Tuesday, December 15, 2015

Christmas is coming, the books are getting fat!

I am ALL about this time of year. Starting in fall, with the crisp air and beautiful colors, I do my best to slow time down so I can savor every day up until New Year's. Christmas, Hanukkah, Halloween, Thanksgiving, I love every single moment of it!

Now, at 10 days to Christmas, I'm doing my best to race through the rest of my holiday knitting (I may not make this year... I think my family and friends will forgive me...) and buying gifts and getting packages to the post office.

Books are my favorite gifts to give, along with hand knitted items, usually a scarf, hat, or cowl. I love considering which yarn and pattern to use that my closest loved ones will enjoy, that will flatter them when they wear it. Plus, handmade gifts mean a little more, I think. Anyone can go out and buy the latest electronic gadget (and I do, will, and have given those! Happily, I might add.). But handmade gifts say that the giver thought about the givee and put a lot of time and effort into the process.

I think books carry a very special significance as well. And not just because I have a self professed bibliophile, but because the giving of books is also very personal. The giver has to consider what their givee likes, what they're interested in. A gifted book says that the giver considered the givee's personality, hobbies, and joys in life. A book looks like a very simple gift, just a little rectangle with some (hopefully pretty) cover art. But between those pages lives characters and stories and cultures and worlds of joy and information and enchantment. A person who gives a book, especially to a child, is not giving them a pile of pages. They are giving them a bit of our culture, oral history, and a heap of magic. Even those books about real world events carry magic between their pages. They take the reader to another time, another place. One that reader might not ever be able to visit. If that's not magic, I don't know what is.

In Iceland, the traditional Christmas gift is, in fact, a book. The country calls it Jolabokaflod, or the Christmas Book Flood. (Just take in that visual for a moment... a flood of books!) This tradition stems back for years, and is one that almost every citizen looks forward to. On Christmas Eve, books are gifted to friends and family, and then the rest of the night is spent reading. What a spectacular cultural tradition! It reminds me of when I used to stay up all Christmas Eve with my sister, reading to her from our favorite holiday books because we were too excited to sleep.

So, this holiday season consider giving the gift of a book. And I'm not saying that just to pull people into my store. Really and truly, consider what you are giving a person when you give them a book. Christmas is a'coming, and the indie bookstores are ready and waiting to help you find the perfect literary gift!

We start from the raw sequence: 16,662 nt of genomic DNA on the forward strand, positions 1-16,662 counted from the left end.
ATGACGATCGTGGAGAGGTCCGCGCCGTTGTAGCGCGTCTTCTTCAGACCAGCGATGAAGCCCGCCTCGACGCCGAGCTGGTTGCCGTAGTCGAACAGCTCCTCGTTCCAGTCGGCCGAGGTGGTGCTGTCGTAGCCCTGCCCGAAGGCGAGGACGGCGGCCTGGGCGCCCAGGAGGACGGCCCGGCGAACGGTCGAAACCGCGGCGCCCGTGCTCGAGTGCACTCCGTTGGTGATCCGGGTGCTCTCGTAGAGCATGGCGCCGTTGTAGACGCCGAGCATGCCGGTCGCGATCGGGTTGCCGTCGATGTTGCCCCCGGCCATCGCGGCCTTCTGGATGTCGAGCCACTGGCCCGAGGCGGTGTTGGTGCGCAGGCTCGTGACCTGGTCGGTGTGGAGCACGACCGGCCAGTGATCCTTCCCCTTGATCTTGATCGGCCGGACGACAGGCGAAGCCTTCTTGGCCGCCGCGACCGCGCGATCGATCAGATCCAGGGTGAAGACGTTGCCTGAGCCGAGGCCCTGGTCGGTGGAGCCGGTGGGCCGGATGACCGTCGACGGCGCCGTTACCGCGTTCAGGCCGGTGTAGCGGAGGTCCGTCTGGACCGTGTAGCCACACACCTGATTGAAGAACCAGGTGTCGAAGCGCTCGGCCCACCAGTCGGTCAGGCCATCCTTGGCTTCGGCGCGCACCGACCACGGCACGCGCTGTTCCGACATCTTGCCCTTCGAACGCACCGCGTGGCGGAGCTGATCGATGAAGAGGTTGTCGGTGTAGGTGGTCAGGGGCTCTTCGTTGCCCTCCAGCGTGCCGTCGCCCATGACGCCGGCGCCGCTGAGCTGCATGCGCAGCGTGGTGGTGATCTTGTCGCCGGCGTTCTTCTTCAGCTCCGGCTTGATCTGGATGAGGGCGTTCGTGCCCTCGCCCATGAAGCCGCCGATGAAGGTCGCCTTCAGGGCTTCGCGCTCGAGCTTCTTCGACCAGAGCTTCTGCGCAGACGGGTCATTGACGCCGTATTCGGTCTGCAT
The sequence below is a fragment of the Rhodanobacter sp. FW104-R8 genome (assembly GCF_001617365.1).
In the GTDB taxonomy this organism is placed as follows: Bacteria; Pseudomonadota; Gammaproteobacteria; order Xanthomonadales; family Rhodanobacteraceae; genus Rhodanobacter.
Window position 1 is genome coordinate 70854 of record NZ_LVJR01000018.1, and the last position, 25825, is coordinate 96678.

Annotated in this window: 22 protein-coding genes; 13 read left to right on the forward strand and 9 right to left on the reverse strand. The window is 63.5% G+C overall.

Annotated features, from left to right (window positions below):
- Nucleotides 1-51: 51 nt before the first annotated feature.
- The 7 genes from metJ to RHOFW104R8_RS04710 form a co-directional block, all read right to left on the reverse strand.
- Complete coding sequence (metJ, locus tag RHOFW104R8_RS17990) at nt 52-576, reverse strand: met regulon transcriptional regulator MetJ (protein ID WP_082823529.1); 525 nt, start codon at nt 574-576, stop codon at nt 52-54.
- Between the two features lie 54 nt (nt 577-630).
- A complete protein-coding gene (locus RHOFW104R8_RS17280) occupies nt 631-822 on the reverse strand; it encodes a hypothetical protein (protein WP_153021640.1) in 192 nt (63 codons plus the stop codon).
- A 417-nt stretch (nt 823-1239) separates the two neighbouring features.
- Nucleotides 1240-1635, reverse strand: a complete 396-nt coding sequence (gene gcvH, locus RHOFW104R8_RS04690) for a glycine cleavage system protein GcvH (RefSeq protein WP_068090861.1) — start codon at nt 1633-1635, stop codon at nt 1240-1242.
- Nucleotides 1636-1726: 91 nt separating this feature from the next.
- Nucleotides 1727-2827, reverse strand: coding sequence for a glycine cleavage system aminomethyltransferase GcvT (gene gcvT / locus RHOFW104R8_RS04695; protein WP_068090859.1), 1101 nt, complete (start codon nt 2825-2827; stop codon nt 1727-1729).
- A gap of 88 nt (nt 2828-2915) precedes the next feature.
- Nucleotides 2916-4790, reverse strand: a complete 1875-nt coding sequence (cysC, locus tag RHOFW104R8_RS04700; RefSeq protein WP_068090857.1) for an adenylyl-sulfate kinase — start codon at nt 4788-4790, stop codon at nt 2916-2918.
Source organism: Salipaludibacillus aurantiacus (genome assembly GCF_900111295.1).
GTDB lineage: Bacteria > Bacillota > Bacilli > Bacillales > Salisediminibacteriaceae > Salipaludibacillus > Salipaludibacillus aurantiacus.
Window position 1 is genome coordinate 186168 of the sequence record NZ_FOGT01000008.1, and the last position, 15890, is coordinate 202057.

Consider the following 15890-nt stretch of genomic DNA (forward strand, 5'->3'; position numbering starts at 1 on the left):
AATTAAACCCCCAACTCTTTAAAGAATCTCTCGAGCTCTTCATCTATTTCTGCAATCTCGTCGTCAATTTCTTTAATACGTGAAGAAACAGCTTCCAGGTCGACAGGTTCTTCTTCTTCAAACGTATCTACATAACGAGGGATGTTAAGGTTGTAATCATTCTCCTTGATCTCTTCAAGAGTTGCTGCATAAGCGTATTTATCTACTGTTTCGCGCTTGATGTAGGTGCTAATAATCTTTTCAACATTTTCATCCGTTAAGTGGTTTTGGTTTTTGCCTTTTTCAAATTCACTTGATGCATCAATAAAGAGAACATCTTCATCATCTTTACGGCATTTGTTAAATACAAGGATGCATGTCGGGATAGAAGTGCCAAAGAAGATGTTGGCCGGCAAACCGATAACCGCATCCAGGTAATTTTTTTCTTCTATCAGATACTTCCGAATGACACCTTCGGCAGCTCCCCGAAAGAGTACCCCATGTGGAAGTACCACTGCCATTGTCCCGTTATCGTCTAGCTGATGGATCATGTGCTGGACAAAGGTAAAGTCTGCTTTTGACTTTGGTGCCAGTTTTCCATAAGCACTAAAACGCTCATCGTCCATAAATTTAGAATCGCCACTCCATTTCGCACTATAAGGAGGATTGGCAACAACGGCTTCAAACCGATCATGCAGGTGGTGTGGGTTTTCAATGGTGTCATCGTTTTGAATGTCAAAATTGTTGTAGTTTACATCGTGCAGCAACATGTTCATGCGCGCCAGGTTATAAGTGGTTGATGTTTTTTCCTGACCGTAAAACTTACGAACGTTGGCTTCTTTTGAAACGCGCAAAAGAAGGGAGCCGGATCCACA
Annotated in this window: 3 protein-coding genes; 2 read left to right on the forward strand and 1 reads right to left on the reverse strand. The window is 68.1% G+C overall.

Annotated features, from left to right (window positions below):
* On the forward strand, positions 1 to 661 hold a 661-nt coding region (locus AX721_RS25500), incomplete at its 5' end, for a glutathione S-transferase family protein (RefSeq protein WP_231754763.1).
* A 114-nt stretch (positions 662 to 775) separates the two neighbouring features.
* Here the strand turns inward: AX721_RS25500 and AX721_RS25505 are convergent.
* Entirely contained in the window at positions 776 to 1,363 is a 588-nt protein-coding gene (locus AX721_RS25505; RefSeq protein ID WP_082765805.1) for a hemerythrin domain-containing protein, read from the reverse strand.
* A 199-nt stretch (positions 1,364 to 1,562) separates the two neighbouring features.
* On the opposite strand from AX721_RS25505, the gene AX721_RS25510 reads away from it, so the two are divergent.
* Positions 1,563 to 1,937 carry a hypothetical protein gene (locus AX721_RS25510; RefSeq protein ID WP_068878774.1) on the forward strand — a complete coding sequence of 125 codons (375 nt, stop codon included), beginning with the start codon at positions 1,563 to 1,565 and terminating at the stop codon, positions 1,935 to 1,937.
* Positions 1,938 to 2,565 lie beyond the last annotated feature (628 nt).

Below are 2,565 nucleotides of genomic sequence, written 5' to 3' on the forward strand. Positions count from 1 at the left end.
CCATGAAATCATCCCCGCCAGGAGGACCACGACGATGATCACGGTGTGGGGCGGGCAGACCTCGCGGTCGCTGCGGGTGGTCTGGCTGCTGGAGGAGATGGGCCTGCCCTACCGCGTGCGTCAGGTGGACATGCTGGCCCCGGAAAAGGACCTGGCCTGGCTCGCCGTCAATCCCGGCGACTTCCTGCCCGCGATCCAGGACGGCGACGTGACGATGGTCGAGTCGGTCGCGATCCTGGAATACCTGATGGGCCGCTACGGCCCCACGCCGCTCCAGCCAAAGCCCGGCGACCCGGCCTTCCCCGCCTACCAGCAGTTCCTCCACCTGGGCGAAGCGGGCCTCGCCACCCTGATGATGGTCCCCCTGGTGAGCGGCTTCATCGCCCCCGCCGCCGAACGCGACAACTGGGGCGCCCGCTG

Wednesday, December 9, 2015

Why a literary angel tree? Why Seattle Children's Hospital?

Since opening The Neverending Bookshop, I have been busier than any other point in my life. Except maybe college, and that was a different sort of environment. The store is an amazing, ever growing entity. I can't wait to see what it is like a year from now, when it and I really have had time to flourish. In the meantime, there was one, very special project I wanted to launch this year, despite being a new business. I wanted to set up a literary angel tree to benefit Seattle Children's Hospital.

Many years ago, 31 almost 32 to be sort of exact, I as born with a rare spinal birth defect. I was diagnosed at two weeks old, and subsequently spent time at Children's, though it is now a very different hospital that it was three decades ago. Technology, both medical and social, has changed, and Children's has changed with it. As a toddler, I actually spent Christmas Eve at Children's after one of my first operations to fix some of the damage done by my birth defect. I went home Christmas morning, and I only have vague recollections of this hospital visit. It blends in with all of the others. But one thing I do remember quite strongly is Santa coming for a visit with presents.

Being confined to bed so often after surgeries was one of the catalysts that led me to become such a massive bookworm. My parents, both smart and funny and encouraging, were more than happy to buy books and read to my sister and me. I loved reading about characters who overcame their circumstances. These stories made it microscopically easier to handle what I was going through. I could become lost in the pages of a good novel, follow the characters as they fought and won through their own battles. Science fiction and fantasy quickly emerged as my favorite kinds of books.

These reasons are important for you, dear reader, to understand why it is so important to me to bring books to Seattle Children's during this holiday season. It is a way for me to help, to comfort, from afar, those children and teens who are fighting through their own struggles. I can't understand these individual battles, but I do sympathize with them.

Please consider stopping in at The Neverending Bookshop, Third Place Books, or Queen Anne Book Company between now and December 20th to pick up a tag and donate a book for a patient at Children's Hospital. Because:


why not?